Introduction

Introduction

Living in the confines of our human manipulated environments it is easy to forget that we live in a world where there are relatively untouched places still exhibiting grandeur and beauty almost beyond comprehension. From majestic cloud crowned mountain peaks to the infinite unknowable ocean depths, at every level the poetic natural landscapes of our world teem with life in myriad forms. Over billions of years of evolutionary struggle, a grand ever-changing tapestry has stretched out with each species an interwoven, often fleeting, thread.

The greatest of our world's stories, the story of life, is not one of individuals but of an extended family. Each new creature emerges from an unbroken line of successful ancestors, subtle variations on ancient patterns shrouded in the mists of time. Dependent for survival not only on chance and their individual potential but also on the health of their community, the species around them and their ecosystem.

Enter the human, late into this epic voyage played out over billions of years.

Humanity is no different from any other species in having complete interdependence on the species around us for our evolution. We exist and thrive only through the grace that allows our fellow species which sustain us to do the same. An example is our lungs, adapted to utilise the oxygen produced by other living things. Our lungs would not have evolved as they are without plants changing the composition of the earth's atmosphere, then producing clean breathable air down the millennia. We inhale as others exhale, sharing breath, sharing life. In this and many other ways, the line is blurred between the living systems which support our existence and our existence itself. A sense, a stomach, a lung, they only make sense as part of or in response to an environment. We are because they are. What we are is because of what they are, fellow strands in the web of life.

Despite the evidence pervading our physical existence that everything essential for our lives other than sunlight is provided by the species around us, the illusion of separateness has a persistent hold on our intellectual existence. Our self-centred senses limit our ability to understand our small part in a system. We have sought to tame, shape, control the spaces in which we live, hiding the reality of the fragility and evanescence of our life in a cloak of our own hubris. The inability of so many to integrate the oneness of all species into their thinking and behaviour is a threat to the beauty and grandeur of life on earth.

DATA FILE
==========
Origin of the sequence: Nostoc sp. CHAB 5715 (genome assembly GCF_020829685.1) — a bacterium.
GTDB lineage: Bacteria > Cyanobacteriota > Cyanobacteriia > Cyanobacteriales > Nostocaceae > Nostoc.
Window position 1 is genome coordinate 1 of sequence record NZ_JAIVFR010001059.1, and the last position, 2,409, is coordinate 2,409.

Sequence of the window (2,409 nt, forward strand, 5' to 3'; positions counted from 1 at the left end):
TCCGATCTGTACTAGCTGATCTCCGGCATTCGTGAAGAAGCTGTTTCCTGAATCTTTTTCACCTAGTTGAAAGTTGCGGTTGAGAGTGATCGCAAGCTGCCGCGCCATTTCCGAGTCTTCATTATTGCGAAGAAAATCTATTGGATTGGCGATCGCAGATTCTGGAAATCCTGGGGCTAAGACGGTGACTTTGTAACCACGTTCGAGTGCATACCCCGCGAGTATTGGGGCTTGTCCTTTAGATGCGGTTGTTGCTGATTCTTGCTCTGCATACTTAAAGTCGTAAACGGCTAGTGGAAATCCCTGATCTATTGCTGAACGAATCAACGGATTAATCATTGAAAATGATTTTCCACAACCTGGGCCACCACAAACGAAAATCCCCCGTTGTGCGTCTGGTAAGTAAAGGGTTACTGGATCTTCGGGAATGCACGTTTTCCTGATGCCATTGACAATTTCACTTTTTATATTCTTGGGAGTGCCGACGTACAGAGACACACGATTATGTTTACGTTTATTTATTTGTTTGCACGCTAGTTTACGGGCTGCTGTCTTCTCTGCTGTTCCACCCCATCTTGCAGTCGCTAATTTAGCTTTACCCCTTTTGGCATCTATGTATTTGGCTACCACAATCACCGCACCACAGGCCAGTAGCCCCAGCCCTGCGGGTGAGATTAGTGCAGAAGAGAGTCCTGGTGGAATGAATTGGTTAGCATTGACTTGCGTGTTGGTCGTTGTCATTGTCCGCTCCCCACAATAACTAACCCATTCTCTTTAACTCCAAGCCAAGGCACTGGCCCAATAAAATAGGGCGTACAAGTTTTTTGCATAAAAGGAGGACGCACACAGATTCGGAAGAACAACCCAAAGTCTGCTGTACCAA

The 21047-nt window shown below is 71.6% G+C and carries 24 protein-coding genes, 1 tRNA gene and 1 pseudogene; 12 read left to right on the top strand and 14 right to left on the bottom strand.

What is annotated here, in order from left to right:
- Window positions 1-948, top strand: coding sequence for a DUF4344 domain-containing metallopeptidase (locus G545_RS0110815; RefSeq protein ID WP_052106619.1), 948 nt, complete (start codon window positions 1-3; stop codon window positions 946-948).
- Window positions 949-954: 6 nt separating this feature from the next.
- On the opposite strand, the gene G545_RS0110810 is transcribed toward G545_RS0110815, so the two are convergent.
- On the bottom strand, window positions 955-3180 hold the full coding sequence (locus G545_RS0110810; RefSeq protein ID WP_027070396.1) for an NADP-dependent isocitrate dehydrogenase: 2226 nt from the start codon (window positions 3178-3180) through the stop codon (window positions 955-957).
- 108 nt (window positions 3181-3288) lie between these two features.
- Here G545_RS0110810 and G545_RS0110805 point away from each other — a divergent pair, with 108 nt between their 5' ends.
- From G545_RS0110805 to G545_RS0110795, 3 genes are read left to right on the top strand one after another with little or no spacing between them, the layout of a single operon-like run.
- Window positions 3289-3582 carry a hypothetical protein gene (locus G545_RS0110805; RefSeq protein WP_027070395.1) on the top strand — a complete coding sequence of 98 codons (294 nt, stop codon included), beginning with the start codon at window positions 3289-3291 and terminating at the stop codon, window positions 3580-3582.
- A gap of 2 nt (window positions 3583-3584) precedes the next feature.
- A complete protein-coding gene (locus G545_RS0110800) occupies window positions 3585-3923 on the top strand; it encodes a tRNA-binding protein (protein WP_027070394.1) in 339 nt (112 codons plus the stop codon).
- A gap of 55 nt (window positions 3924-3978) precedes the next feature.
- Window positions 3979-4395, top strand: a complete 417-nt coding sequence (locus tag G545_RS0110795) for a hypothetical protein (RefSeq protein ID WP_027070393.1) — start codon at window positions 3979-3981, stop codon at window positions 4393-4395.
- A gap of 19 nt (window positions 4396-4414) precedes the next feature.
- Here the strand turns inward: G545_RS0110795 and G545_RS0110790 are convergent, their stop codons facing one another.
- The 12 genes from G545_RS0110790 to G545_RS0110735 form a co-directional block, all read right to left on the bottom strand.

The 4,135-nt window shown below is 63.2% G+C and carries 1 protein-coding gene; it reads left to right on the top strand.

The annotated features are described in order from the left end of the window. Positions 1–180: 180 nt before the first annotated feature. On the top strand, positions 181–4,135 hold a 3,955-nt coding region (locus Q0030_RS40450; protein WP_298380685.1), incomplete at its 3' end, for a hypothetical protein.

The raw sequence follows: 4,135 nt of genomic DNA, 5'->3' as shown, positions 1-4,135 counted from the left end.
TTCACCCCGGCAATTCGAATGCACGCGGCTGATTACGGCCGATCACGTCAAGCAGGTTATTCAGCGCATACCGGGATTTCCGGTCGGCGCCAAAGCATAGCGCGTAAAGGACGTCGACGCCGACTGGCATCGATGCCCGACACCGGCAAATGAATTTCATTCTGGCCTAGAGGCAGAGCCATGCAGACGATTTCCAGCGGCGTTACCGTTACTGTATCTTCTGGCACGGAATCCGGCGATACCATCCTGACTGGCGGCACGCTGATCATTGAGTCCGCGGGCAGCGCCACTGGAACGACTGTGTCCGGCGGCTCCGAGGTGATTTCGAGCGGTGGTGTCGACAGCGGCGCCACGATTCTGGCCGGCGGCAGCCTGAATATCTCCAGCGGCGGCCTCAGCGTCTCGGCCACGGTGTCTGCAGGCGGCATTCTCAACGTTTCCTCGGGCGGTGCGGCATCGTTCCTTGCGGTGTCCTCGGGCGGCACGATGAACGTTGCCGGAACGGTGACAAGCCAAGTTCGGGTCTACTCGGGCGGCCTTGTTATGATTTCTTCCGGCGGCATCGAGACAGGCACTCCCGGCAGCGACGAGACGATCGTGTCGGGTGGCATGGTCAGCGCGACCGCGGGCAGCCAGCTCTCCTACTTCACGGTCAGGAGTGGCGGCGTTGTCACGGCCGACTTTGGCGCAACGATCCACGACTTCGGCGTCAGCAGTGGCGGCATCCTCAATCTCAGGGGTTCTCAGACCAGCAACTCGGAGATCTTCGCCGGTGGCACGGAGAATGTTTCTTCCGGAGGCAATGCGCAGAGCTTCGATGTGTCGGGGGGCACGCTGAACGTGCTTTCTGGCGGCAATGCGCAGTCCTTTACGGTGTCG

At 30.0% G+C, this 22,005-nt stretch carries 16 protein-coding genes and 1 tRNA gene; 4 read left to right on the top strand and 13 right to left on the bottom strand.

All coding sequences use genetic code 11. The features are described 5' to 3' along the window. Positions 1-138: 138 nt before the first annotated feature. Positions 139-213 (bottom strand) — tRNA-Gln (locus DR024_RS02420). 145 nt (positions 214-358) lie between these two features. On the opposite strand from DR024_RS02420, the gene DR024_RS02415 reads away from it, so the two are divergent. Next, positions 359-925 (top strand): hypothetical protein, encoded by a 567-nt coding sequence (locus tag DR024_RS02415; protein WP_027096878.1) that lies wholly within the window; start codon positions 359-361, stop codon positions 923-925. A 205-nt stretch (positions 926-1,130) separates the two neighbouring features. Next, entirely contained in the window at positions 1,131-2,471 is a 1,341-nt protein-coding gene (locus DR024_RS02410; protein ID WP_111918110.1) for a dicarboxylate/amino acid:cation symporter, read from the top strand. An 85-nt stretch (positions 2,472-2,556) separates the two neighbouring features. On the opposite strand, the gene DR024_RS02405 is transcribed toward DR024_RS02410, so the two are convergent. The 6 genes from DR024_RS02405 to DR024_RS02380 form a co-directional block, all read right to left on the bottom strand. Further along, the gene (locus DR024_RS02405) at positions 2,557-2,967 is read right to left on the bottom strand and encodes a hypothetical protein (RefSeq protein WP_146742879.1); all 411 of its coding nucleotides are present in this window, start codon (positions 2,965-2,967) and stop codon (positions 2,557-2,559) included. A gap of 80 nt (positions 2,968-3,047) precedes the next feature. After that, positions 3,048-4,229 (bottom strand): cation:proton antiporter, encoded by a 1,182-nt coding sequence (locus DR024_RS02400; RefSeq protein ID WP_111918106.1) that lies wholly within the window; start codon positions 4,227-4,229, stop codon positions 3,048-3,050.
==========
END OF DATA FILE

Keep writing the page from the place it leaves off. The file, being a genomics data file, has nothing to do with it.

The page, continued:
We should be under no illusions about the condition of life on this planet in comparison to even recent history. Every major living system in the world is in decline as a result of the way we live. The species of the earth are undergoing extinctions at many times the historical rate. The rise of humankind is quickly becoming one of the great periodic calamities to befall life, a mass extinction event. We affect this world on an astonishing scale, diminishing this shared space for the other species of this world, affecting their freedom, joy, ability to thrive or even exist. The sum total of individual human actions is doing this, on a scale so catastrophic that we are substantially reducing the vibrancy of the processes which gave us life, evolution itself.

Our response to questioning our place in the world has been to construct mystical views of ourselves. Human exceptionalism is the ideological status quo, central to the teachings of our religions and secular beliefs. We believe in our own preeminence to a degree that words like arrogance and hubris struggle to fully capture. We believe that the earth, evolution, life itself would have little meaning or purpose beyond us, that everything is and should be completely subservient to human desire. Egocentric thinking lies, unquestioned, at the heart of our philosophies and actions. Perhaps the starkest evidence of this cosmic delusion is the name we have chosen for our own species - Homo Sapien, the wise ape.